Any difference between `x = 1` and `_G.x = 1`?

Can someone explain the meaning of this comment?

-- Using a real global here to make sure anything stashed in here (and
-- in `wincent.g`) survives even after the last reference to it goes away.
_G.wincent = wincent

What would the consequences be if this variable was declared at the top level but not added to _G. What would cause references to it to “go away”?

There is no difference between = 'foo' and foo = 'foo'. Well, there is one difference: we can use any name for the variable if we use the _G table, such as _G['@-/$*'] = 'foo'. I have no idea why you would want to do such a thing though. You can also generate a variable name dynamically and use its value:

local varname =
_G[varname] = 'lol'

As for why the user in your link did what he did, it’s best to ask him. The wincent variable is local, so it would be garbage-collected once the script terminates. I guess that is why he assigned it to a global variable. I personally would not want to mutate the global environment, but maybe he has a good reason. Or maybe it’s just an overengineered config, I don’t know.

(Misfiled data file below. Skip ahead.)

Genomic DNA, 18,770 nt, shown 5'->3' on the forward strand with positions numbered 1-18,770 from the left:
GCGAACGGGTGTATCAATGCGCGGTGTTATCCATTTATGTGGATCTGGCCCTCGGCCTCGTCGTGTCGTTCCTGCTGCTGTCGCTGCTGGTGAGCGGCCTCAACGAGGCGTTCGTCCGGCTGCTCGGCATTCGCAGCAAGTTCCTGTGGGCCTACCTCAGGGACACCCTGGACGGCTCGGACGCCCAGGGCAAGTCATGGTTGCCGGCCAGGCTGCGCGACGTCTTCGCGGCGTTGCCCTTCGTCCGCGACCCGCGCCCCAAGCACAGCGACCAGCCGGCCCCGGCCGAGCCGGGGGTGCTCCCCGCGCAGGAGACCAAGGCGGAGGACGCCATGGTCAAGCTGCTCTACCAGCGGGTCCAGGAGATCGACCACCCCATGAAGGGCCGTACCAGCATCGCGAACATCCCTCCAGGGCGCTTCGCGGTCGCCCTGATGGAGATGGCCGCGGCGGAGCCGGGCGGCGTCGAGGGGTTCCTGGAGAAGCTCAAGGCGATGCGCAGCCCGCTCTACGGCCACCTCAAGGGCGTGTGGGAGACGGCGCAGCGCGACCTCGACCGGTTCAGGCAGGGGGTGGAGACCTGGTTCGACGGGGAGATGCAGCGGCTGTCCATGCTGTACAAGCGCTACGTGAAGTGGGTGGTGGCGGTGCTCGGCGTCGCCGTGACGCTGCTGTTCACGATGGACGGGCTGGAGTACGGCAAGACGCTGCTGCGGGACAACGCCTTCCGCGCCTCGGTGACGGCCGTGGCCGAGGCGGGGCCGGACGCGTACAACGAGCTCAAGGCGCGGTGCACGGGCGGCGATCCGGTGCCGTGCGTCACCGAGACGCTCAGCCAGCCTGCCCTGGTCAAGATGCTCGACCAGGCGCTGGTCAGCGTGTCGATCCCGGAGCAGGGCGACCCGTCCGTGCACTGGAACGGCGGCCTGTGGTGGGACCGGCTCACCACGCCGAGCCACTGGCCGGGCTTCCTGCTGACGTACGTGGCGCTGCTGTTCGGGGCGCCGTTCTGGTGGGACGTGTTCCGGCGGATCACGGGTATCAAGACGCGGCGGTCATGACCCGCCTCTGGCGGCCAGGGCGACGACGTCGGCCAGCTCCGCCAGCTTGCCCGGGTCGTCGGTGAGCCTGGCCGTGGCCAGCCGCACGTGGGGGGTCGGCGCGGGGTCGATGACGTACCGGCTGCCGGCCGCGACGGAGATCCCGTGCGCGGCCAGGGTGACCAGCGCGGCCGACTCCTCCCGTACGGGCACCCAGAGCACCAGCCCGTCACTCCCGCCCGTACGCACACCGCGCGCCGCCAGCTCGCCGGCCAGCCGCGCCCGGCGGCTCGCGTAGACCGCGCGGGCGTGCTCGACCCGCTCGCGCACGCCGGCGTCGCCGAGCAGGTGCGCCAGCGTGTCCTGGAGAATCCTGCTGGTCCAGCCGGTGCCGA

I reached out to the author and it turns out it was to satisfy a linter rule that warned of a possibly unintentional global if it saw a non-local variable assignment, like:

foo = bar